Pretty soon the Wrens had run out of money, and called a dear friend from Dillingham for some financial help. This person quickly sent money to the Wrens to help them pay their basic bills, and the connection was made. Jay Mann "struck gold," as Judge Burgess put it.
The money flowed in, the story grew more intriguing, and Mann dangled the payout just hours or days in front of his victims. Even as their investments grew and losses mounted, this group of good and decent people kept asking God to save the life of their friend Jay.
"They were actually praying for him, all the while he was preying on them," said assistant U.S. attorney Aunnie Steward, who prosecuted the case.
Mann was "ruthless" as he watched John and Tookie lose their home, then John lose his life to cancer, and never slowed down his scam. He demanded deliveries of money every day, and when suspicions were raised by his bank, the victims dropped off bags of cash in his car instead. Those came in once or twice a day, and after the Wrens lost their home and moved in with family in nearby Auburn, the deliveries required a 15 mile trip. Soon the car gave out, and there was no money for repairs.
Peter DiMaggio was linked in early on and replaced the Wrens as Mann's primary contact. Mann and DiMaggio exchanged about 30,000 text messages and phone calls over five years.
In 2015, believing the payout was close, DiMaggio came down from his Mat-Su home to help see it through. He stayed at the same Auburn home as the Wrens, as the fictitious lawsuit was just a week away from wrapping up.
Mann cooked up a "gag order" and penalties if anyone other than DiMaggio contacted him or tried to look into the case. Supposedly Pfizer and some judges and other folks in Texas wanted Mann dead, and were not happy with the financial support he was being given to keep him alive.
Before they had moved from Puyallup, the Wrens had been fined $2,000 "four or five" times just for "seeing him down the street," Tookie told the court. "We would have to call Peter and tell him we wanted to go to the store. Then Peter would call Jay and make sure he was inside. Then before we came home from the store, we'd have to call again to make sure it was safe."
DiMaggio lost his home, too. He took up permanent residence in the same house the Wrens were living in. The owner testified that her husband did not believe the scam and had a bad heart; he died in 2016. "We had a lot of stress at that time," she told the court, tears coming down her face.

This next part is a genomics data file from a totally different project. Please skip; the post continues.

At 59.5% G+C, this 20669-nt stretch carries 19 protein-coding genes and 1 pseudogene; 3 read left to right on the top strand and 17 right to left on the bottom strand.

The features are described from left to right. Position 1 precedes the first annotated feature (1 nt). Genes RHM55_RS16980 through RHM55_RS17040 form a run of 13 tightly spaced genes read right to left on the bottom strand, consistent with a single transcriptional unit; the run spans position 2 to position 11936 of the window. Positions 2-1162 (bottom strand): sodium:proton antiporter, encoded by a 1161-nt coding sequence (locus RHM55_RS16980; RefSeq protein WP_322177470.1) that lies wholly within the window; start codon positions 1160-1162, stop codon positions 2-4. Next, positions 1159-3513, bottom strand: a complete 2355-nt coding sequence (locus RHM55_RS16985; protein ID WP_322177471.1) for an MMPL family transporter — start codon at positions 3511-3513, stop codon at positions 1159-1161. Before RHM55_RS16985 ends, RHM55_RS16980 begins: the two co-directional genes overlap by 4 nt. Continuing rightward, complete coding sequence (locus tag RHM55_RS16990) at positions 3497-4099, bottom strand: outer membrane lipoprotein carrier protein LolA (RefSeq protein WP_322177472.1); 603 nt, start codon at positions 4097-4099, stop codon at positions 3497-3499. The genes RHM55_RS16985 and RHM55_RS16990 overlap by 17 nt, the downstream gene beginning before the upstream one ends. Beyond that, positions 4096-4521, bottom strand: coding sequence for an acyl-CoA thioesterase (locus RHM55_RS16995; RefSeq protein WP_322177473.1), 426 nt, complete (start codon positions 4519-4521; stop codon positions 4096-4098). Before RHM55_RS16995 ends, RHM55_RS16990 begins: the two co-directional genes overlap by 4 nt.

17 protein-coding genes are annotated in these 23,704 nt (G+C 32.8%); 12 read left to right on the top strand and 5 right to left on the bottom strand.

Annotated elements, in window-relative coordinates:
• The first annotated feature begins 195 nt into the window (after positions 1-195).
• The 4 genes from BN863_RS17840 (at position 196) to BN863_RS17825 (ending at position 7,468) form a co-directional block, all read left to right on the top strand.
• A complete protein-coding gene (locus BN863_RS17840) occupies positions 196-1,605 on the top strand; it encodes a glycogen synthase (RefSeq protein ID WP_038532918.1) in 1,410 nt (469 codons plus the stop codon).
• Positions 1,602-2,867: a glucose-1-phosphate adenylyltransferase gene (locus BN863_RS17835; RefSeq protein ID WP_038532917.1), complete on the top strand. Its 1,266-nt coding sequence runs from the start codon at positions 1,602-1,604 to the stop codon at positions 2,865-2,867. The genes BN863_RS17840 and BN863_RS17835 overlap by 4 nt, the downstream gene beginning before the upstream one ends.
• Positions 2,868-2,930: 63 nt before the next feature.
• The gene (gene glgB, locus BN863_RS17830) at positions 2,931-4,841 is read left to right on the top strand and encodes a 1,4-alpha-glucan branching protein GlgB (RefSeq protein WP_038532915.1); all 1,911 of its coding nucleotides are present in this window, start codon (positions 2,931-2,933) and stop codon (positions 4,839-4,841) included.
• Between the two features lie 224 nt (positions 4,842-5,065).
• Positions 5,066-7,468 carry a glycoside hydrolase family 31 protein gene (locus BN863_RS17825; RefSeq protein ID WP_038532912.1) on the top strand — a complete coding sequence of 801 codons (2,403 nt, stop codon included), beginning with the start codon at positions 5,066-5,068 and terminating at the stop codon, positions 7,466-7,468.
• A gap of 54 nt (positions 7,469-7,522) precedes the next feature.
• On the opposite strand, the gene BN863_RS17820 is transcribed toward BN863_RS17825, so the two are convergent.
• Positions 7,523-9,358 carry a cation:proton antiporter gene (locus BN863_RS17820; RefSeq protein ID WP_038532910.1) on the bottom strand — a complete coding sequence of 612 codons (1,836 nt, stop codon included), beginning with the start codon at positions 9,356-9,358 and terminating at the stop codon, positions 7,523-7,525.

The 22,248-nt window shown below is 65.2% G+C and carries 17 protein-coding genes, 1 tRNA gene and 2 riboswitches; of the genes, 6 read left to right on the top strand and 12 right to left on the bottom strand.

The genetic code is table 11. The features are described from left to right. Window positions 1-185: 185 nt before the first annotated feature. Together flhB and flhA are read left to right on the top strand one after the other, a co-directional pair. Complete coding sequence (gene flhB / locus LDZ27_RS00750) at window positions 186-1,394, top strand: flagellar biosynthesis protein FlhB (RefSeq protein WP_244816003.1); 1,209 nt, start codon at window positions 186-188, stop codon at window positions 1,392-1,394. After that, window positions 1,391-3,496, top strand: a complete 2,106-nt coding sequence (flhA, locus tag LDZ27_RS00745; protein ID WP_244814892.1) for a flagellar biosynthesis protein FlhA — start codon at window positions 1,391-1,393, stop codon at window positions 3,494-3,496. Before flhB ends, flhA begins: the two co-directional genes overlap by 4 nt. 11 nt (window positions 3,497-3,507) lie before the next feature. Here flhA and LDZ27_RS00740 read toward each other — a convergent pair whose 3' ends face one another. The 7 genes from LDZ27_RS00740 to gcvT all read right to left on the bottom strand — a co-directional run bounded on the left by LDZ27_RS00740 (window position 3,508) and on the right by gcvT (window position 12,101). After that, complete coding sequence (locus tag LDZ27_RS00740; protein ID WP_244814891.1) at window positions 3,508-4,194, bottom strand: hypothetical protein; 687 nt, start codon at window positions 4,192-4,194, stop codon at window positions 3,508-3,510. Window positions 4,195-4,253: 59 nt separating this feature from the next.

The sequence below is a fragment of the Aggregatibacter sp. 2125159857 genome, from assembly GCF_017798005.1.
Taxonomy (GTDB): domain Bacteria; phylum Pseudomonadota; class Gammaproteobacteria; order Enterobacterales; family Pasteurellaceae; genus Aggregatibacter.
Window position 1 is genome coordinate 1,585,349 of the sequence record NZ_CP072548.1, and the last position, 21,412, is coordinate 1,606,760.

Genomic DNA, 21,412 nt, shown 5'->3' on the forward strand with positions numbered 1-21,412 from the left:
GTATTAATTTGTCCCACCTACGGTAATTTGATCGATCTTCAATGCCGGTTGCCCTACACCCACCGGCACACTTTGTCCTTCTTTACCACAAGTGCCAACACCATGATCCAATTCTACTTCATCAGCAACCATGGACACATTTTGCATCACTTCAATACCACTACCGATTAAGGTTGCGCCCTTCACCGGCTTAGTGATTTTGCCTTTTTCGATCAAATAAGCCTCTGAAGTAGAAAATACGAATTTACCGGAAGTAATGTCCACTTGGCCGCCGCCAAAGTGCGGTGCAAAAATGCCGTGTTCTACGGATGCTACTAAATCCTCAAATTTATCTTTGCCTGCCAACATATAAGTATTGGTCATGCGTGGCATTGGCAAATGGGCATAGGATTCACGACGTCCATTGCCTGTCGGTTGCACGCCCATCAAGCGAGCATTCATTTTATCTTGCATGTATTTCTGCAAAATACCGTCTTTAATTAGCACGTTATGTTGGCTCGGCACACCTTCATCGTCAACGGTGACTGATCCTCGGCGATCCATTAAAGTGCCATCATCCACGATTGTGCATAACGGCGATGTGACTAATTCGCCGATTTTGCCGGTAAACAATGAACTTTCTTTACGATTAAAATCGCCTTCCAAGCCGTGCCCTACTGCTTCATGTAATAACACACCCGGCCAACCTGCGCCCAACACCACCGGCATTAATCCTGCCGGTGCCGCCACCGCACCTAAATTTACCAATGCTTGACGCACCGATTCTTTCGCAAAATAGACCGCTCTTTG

From 2012 through 2015, they made payments nearly every day, funneling money wire transferred from Dillingham to bags of cash left in Mann's car. The lawsuit was going to be paid out "every day, every day, every day, but it was always something else that came up," Tookie testified.
Did she ever doubt the legitimacy of what was going on, asked Steward?
"No, because Jay was our friend. And friends are honest with each other."
Their friend Jay Mann was living a far different life than he portrayed to his victims. They believed that he was constantly in and out of the hospital, either for surgeries or blood tests or other complications. Once he claimed to need a second liver transplant after the first one didn't take. The victims quickly pooled money together for that expensive procedure. The texts came in, and occasionally phone calls from phony judges, FBI agents, lawyers, and others. Mann often pretended to be his own daughter, expressing through texts the urgency of the medical treatments underway.
In reality, he spent nearly every night for four years at one of a couple of casinos around Fife. Slots were his game, and the best investigators were able to tell, he spent most of the night glued to just a machine or two.
"The employees told us he was in there all the time," testified Patrick Matthews, a special agent with the IRS.
A few of the 188 voicemails he left for DiMaggio were played in court. On some, left around daybreak, a very groggy Jay Mann demanded that the group get the day's money together immediately, and that he would probably lay down for a few hours, except that he was afraid that if he slept he might never wake up.